Nope, though you could argue that of the typpical water-cooling metals they are the most galvanically dissimilar. If your really concerned you could always use a Biocide, or a more exotic solution like UV light.
A Laing D5 is a type of pump, as is the Laing DDC. They are the most common types of water-cooling pumps, there are a few others like Eheim or Jingway, though its pretty hard to find those now.
In general terms, a D5 has a higher flow than a DDC, with the DDC offering better head pressure. A DDC is smaller, but runs into heat issues as it isn't cooled by water flowing through it like a D5. I personally think the D5 is a better choice for that reason.
Ok, so if one block is copper and another is nickel and another is something else (not aluminum) it won't they won't corrode each-other? Finally, before I try to calculate at least, compression or barb & clamp? I know the main fight is compression is nicer but you need to tighten and barb you do not. But will the tubing eventually stop shrinking where I no longer need to tighten the compression fittings? Or is it a permanent frequent maintenance?
Thanks again. I know I bugged you about water cooling in another thread but I can't find it.
Galvanic Corrosion occurs when galvanically dissimilar metals are in electrical contact with each other, which they are going to be inside a water-loop. The more dissimilar they are, the greater the potential for corrosion. The typical metals are within .1 of each other in the Galvanic Index, so pose a low risk of corrosion, while something Aluminium is way out and poses a far greater risk.
Some good reading on the topic. http://martinsliquidlab.org/2012/01/24/corrosion-explor...
Barb and Clamp fittings versus or Compression fittings, both do the same job just well as each other. Compressions just cost a bit more and look better.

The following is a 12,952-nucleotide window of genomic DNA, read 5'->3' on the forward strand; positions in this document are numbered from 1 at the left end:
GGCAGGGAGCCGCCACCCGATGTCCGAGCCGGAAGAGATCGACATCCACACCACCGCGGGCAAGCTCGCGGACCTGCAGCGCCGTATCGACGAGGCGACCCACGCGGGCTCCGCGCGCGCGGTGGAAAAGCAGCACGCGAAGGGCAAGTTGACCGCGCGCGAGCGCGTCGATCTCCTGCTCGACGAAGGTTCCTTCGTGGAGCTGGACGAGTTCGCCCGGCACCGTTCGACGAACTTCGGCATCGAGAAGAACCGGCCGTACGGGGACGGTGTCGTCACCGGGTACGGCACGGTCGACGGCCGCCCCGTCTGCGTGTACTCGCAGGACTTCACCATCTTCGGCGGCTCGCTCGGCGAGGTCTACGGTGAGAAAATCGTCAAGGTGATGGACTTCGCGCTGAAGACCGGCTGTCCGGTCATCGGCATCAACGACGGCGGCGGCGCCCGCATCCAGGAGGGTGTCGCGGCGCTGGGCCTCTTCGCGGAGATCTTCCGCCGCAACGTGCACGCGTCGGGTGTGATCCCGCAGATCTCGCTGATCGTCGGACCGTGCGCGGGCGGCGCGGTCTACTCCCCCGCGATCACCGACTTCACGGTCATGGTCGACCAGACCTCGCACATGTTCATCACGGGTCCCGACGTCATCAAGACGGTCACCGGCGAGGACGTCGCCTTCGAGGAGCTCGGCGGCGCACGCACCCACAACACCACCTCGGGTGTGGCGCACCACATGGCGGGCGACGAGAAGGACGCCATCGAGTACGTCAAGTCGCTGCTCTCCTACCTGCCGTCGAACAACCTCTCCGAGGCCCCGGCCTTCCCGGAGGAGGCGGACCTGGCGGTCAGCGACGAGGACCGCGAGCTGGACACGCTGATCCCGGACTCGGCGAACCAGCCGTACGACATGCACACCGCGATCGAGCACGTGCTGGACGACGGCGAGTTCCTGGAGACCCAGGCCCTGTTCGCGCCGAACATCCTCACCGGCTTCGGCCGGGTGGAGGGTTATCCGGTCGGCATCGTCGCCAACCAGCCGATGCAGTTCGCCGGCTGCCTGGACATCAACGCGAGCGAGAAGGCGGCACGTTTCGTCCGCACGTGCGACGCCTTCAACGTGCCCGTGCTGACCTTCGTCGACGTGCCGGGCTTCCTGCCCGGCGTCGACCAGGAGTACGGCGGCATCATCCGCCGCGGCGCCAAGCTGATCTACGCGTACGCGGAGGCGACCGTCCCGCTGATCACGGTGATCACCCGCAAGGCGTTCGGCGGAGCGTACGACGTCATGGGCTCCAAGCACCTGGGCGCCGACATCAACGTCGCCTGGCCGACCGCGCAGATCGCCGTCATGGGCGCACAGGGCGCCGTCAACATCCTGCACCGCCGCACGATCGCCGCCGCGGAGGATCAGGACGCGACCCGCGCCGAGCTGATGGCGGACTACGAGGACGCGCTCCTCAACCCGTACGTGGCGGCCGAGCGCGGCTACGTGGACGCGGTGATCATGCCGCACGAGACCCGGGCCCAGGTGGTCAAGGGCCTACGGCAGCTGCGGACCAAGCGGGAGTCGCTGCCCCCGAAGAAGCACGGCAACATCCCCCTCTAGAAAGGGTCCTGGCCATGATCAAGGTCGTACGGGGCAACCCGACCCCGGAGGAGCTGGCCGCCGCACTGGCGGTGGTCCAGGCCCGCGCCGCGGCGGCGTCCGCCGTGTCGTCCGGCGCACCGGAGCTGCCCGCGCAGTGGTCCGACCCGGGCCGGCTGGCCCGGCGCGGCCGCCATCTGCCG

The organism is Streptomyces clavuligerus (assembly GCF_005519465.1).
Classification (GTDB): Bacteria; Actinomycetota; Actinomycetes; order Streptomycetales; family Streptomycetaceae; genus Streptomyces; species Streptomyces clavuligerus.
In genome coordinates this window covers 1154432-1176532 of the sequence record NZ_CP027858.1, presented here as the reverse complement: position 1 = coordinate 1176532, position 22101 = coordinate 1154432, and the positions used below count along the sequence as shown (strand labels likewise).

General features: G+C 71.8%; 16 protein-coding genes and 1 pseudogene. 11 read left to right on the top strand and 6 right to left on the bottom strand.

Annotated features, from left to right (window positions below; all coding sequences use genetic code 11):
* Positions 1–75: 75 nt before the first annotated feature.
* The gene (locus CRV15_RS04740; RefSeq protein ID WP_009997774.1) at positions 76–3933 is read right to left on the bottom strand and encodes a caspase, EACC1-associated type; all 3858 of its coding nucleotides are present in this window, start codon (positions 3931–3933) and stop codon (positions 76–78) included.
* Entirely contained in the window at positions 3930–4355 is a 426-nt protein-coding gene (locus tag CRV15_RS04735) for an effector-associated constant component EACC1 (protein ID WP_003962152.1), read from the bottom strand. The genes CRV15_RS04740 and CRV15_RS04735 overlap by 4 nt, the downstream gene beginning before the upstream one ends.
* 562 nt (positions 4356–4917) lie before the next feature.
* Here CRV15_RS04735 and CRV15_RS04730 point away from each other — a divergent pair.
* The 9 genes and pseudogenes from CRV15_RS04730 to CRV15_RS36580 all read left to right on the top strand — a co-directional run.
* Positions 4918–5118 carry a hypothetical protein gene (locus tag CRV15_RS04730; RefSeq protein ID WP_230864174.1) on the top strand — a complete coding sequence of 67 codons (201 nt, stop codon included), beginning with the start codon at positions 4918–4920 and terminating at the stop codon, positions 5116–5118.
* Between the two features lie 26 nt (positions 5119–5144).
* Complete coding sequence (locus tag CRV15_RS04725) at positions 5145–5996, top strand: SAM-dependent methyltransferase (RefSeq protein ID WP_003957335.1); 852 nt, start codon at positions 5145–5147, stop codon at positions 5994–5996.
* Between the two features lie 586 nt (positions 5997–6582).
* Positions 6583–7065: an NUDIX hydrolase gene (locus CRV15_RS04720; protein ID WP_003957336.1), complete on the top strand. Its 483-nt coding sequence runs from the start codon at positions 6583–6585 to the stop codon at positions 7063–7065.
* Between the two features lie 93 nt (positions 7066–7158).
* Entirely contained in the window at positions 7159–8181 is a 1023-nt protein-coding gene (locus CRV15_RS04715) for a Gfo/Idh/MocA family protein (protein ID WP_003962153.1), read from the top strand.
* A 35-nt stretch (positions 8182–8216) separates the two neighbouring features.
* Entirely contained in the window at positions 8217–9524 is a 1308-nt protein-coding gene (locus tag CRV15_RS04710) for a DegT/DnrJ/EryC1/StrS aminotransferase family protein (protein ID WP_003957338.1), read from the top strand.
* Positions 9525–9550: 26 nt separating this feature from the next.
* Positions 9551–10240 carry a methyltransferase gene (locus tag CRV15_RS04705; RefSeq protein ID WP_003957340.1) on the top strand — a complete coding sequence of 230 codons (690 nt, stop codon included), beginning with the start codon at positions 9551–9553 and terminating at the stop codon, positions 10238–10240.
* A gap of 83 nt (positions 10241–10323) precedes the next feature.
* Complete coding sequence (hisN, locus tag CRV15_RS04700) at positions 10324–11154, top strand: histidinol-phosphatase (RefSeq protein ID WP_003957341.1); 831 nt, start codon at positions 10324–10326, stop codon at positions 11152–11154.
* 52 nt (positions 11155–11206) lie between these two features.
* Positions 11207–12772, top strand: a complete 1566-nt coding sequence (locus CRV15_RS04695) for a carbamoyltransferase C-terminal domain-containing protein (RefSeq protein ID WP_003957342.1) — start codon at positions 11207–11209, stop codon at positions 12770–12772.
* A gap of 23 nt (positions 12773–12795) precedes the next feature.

With either one you shouldn't have to adjust it at all after you'v set it all up, the tubing shrinking if anything means that it will have an even tighter seal.
So I'm looking at radiators and I learned that a general rule of thumb is that you can use one segment per component being cooled. So if I get a radiator using 120mm fans, I would need a quad. One segment for CPU, one for NB, one for GPU, and one for future GPU. Is that right?
If you have a very good rad/fans and no intention to overclock, the 120mm per heat source works out. If your planning on overclocking or getting rads that arent that high up on the performance scale, 240mm per heat source is a better rule of thumb.
Though usually that means CPU and GPU's. The North bridge I think would be fine to just throw in.
Ok. I have to see the size of the radbox when it gets here. Does two 120mm = one 240mm? Also, what's the benefit of Monsoon compression over others? One more, and I think I'm set after this, what's the difference between different series of quick-connects? There are a lot of choices here
Yup, 240,360 and 480 are all just multiples of 120mm.
Monsoon Compressions, they look different? Any fittings will do fine, its just a matter of aesthetics and cost.
Not sure TBH beyond the obvious differences of colours and brands. I know that you have to buy the male and female ends separately, but that's about it.